On the second day of Operation Pillar of Defense, a Grad rocket fired at Kiryat Malachi took the lives of three when it scored a direct hit on an apartment building on Thursday morning. Mira Ruth Sharf, 27, a Chabad emissary in India, Itzik Amsalem, 24, and Aharon Smadja, 49, were killed when the rocket destroyed two apartments on the fourth floor of the building.
"The place was filled with smoke, walls collapsed, and windows and cement blocks fell from the fourth floor. It was horrific, everything fell apart from the force of the blast," Netanel Hason, a resident of the city who took cover under the pillars of the building, said.
Medics who arrived at the site helped the injured but were forced to declare the deaths of the three victims.
The attack devastated the Sharf family of five, with Mira Ruth dying in the blast, the elder son Yosef Yitzhak, 4, sustaining medium-level injuries in the chest and hand; Hana, 2, and Geula, 8 months, sustaining light injuries; and Shmuel, the father, 29, sustaining medium-level injuries to his head and limbs. Yosef and Shmuel were taken to Barzilai Hospital in Ashkelon; Hana and Geula were taken to the Kaplan Medical Center in Rehovot.
After they underwent medical examinations, the two young girls were placed in the same room. "It was a very emotional moment," Dr. Shir Dafna-Tekoah, the hospital's social worker said. "When the older girl saw her younger sister, we noticed how she recovered from her initial shock. We saw how her connection with her baby sister helped her and gave her hope."
After several hours, the entire family was reunited at Sheba Medical Center in the central region. Both Shmuel and Yosef underwent operations on Thursday afternoon, without knowing that Mira, who was several weeks pregnant, had died in the attack.
The Sharf family returned to Israel several months ago from New Delhi, India, where the parents served as Chabad emissaries. The idea was to be in Israel for the birth of their fourth child and, in a twist of fate, the visit also coincided with a memorial service the family was to attend marking four years since terrorists attacked the Chabad center in Mumbai, India, and murdered emissaries Rabbi Gavriel Holtzberg and his wife, Rivka.
"Mira was a devoted person," Haya Sharf, Mira's mother-in-law, said.
"They lived in modest conditions in India to help other Jews experience Judaism," Rabbi Dr. Shlomo Kalish, chairman of the Friends of Chabad Emissaries in India organization, said. "They were devoted to their work in India and simply saved souls. We promise to eternalize Mira's memory."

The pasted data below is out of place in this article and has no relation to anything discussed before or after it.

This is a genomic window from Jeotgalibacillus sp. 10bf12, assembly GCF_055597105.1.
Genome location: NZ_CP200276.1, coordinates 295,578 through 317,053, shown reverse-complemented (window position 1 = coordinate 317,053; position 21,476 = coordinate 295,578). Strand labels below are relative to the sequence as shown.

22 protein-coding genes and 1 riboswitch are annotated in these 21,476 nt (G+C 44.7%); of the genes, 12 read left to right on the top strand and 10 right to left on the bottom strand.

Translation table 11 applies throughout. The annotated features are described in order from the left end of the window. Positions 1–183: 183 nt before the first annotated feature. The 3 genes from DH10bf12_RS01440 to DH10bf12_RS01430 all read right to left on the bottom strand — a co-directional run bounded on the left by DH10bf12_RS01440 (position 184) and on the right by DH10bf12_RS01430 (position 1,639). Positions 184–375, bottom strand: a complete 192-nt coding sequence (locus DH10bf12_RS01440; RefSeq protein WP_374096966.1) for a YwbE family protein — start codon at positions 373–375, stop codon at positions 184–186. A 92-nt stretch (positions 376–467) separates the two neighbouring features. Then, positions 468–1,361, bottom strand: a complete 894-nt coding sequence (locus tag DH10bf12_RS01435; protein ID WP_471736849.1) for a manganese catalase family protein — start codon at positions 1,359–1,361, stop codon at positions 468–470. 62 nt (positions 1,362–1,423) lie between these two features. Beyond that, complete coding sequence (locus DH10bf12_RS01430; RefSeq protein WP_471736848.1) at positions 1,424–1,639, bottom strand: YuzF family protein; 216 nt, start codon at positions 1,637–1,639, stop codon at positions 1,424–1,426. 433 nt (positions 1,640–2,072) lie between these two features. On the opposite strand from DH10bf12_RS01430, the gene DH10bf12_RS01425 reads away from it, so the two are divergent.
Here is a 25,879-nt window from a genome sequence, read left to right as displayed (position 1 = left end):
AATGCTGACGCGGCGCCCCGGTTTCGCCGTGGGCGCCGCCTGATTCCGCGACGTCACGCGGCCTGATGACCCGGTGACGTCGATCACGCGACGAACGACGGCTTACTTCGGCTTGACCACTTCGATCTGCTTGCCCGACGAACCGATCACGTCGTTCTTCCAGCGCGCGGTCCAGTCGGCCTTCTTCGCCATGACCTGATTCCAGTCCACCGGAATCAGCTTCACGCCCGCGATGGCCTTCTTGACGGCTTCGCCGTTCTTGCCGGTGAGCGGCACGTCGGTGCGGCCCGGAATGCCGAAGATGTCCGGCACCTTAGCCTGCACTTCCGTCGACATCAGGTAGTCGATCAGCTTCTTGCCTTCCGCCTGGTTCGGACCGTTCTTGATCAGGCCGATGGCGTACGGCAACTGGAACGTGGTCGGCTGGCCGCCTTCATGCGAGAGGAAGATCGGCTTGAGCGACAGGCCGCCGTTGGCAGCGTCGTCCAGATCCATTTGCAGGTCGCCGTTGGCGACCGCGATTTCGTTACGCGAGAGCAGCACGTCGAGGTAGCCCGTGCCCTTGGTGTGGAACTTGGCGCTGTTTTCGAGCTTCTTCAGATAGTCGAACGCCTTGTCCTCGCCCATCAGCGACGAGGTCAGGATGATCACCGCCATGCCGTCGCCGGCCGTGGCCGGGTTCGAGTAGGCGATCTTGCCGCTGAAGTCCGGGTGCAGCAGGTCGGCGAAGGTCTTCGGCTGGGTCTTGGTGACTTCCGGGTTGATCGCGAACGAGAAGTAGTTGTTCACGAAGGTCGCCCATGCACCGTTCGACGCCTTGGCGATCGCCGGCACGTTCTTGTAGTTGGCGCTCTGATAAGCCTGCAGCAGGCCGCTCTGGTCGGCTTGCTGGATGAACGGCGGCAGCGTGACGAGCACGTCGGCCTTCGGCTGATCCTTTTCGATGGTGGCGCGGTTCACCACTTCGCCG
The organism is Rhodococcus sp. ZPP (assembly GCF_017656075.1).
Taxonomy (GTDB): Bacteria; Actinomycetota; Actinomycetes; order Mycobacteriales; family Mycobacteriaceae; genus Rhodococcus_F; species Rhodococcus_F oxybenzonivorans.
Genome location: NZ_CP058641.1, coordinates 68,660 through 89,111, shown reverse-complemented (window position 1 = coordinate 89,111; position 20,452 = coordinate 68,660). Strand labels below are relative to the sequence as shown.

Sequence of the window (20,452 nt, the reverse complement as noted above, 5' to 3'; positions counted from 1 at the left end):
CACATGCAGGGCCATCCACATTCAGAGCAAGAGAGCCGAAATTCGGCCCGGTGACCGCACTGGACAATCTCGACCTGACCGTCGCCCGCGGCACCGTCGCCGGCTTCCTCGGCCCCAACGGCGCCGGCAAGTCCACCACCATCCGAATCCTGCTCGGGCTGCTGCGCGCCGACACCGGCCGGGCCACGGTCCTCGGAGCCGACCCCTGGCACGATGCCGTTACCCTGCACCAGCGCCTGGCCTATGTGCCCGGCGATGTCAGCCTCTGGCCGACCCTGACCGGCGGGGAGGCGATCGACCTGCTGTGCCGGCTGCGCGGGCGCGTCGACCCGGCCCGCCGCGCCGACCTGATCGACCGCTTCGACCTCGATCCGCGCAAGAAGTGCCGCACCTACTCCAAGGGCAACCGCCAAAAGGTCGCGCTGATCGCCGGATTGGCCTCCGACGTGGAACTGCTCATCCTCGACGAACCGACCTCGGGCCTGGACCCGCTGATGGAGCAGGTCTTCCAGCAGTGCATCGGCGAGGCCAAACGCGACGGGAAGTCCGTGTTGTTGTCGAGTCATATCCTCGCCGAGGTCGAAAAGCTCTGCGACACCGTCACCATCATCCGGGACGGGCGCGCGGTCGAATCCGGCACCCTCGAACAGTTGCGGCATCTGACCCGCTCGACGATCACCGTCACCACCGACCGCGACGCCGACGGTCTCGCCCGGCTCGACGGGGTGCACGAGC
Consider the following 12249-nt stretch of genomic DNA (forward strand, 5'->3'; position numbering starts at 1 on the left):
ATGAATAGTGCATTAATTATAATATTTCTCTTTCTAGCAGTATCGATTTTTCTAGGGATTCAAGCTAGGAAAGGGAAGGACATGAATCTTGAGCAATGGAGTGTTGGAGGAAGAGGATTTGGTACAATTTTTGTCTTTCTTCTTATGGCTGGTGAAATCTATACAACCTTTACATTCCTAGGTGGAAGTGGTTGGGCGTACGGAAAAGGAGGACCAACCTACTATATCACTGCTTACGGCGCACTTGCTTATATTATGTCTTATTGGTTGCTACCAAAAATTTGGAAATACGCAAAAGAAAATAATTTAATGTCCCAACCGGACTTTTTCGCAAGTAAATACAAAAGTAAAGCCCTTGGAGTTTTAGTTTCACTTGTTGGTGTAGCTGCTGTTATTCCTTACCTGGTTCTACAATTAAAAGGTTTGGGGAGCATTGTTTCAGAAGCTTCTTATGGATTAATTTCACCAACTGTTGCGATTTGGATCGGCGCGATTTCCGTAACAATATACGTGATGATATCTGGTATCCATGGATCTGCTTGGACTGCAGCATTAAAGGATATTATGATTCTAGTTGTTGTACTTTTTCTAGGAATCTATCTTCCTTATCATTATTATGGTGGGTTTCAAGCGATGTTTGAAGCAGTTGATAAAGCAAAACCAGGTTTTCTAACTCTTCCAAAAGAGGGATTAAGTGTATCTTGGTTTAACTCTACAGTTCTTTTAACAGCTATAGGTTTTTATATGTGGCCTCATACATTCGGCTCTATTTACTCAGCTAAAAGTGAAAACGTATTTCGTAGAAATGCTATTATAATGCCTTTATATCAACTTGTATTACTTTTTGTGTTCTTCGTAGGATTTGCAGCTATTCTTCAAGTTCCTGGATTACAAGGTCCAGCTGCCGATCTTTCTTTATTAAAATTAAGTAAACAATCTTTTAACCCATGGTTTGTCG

At Mira's burial service in Jerusalem's Givat Shaul cemetery (Har Hamenuhot) on Thursday, family-friend Zalman Bernstein, a Chabad emissary in Kochi, India, eulogized her in tears and said, "They invested all of their energy in working with Jews, with pure intentions. This tragedy is unimaginable."
It is still unknown why the family did not move to a more protected area after the siren was sounded in the city. A relative said the reason was probably because of the poor condition of the shelter in the building, which, he said, was "cluttered and filled with sewage."
Itzik Amsalem, who was employed by Bezeq, Israel's oldest and most dominant telecommunications provider, and intended to continue his studies, and Aharon Victor Hai Smadja, who belonged to the Chabad community in the city, both apparently wanted to film the rocket as it approached the city and were killed when it struck the floor they were on.
"We heard the sirens, went to the stairwells and heard loud explosions," Shimon, Itzik's 14-year-old brother said. "We went up the stairs and a minute later we heard another siren. My brother came to film the rocket and wanted to go down the stairs. The neighbor [Smadja] said 'let's go film it' and together they entered an apartment. We heard one explosion and a second one inside the apartment. We laid on the floor for 10 minutes and I didn't know what to do due to the shock. I hugged my mother and tried to clam her down."
Amsalem's friends spoke of a smiling and optimistic person. "He began studying the Torah and his plan was to get married soon. We promised we would dance for him at the party," a friend said. Amsalem is mourned by his parents, Aliza and David, and five siblings. One of his sisters received news of the tragedy in the Philippines, where she is serving as a Chabad emissary. Amsalem will be interred on Friday in the Kiryat Malachi cemetery.
Hundreds attended Smadja's funeral in the city cemetery on Thursday, including residents of the building struck by the rocket. "Why did he die? Because he saw that his neighbors were not going down the stairs, so he went up to help them. That was Aharon, a man who liked to help others," a friend said. Smadja leaves his wife, Fanny, twins aged 10 and a 10-month-old baby.